Best Facts of the Week - Page 14

Having trouble sleeping? Going camping can help. Find out how

Would you believe it if you were told that we have a natural clock programmed into our body that is designed to wake us up and put us to sleep at the most ideal times?

Well, there is, and it is designed to put you asleep with the setting of the sun and wake you up with its rising. Any Boy Scout or outdoorsman could tell you that some of the most restful and natural sleep they've had is outside in the open air on a nice camping trip.

The reason people have such terrible sleep schedules and feel as groggy as they do when they awake is because of the difference in their external reality and their natural body clock. When we allow the two to function in sync, we experience the most beneficial sleep.

The only way to synchronize your internal clock and external reality is to live by natural light. That is why camping is so effective at giving us healthy sleep. Our bodies have the opportunity to follow the pattern of the setting and dawning of the sun.


What do 'The Twilight Zone' and 'I Am Legend' have in common? Find out here:

Richard Matheson wrote hundreds of works, whether they were novels, short stories, films or television shows. He is the author of the novel 'I Am Legend' which was later made into a feature film, and was also one of the main three writers for the show 'The Twilight Zone.'

He is responsible for the famous Twilight Zone episode 'Nightmare at 20,000 Feet.' He also wrote the opening and closing dialogs for all of his episodes, though he left the voiceover to the shows iconic voice of Rod Serling.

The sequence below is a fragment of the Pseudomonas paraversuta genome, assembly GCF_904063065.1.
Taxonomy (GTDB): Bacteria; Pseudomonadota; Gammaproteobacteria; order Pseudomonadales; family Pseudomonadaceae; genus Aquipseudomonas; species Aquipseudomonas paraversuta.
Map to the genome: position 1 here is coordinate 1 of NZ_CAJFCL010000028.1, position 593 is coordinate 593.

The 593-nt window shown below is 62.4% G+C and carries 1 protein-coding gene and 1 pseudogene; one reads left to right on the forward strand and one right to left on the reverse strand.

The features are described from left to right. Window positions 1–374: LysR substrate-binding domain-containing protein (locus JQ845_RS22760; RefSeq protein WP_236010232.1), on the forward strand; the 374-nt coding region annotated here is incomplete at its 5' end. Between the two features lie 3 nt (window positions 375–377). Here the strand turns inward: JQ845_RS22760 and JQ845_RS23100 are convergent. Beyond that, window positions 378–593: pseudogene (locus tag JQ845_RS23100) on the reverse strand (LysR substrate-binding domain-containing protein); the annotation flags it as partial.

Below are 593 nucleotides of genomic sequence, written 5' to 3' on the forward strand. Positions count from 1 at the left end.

Matheson won some very prestigious awards throughout his career, including the World Fantasy Award for Life Achievement in 1984 and the Bram Stoker Award for Lifetime Achievement from the Horror Writers Association in 1991. The Science Fiction Hall of Fame inducted him in 2010. He has also won World Fantasy Awards for best novel and best collection in 1975 and 1989, respectively.

Matheson died on June 23rd, 2013, just days before he was due to receive the Visionary award at the 39th Saturn Awards ceremony, and as a result the ceremony was dedicated to him. Many famous writers such as Stephen King and George A. Romero have attested to his influence, along with director Steven Spielberg. There's no doubt Richard Matheson will be missed in the world of storytelling.


There's an organism with almost 1000 more chromosomes than ANY other known organism. What is it, and how do humans compare?

Chromosomes are organized structures of DNA and proteins that are found in cells of almost all living organisms. DNA, of course, contains the specific instructions that make each type of living creature unique. The number of chromosomes an organism has doesn't really mean much as far as intelligence or complexity, but it's interesting to see the vast range that exists.

The genus Ophioglossum reticulatum, more commonly known as Adders-tongue, holds the title of the most chromosomes with a whopping 1,260! That's by far the highest number of any known organism.

So what is an Adders tongue? It's a type of fern that grows mainly in tropical and subtropical climates. The name "Adders-tongue" is Greek and means "devils tongue." It gets this name from its spore-bearing stalk that resembles the tongue of a snake.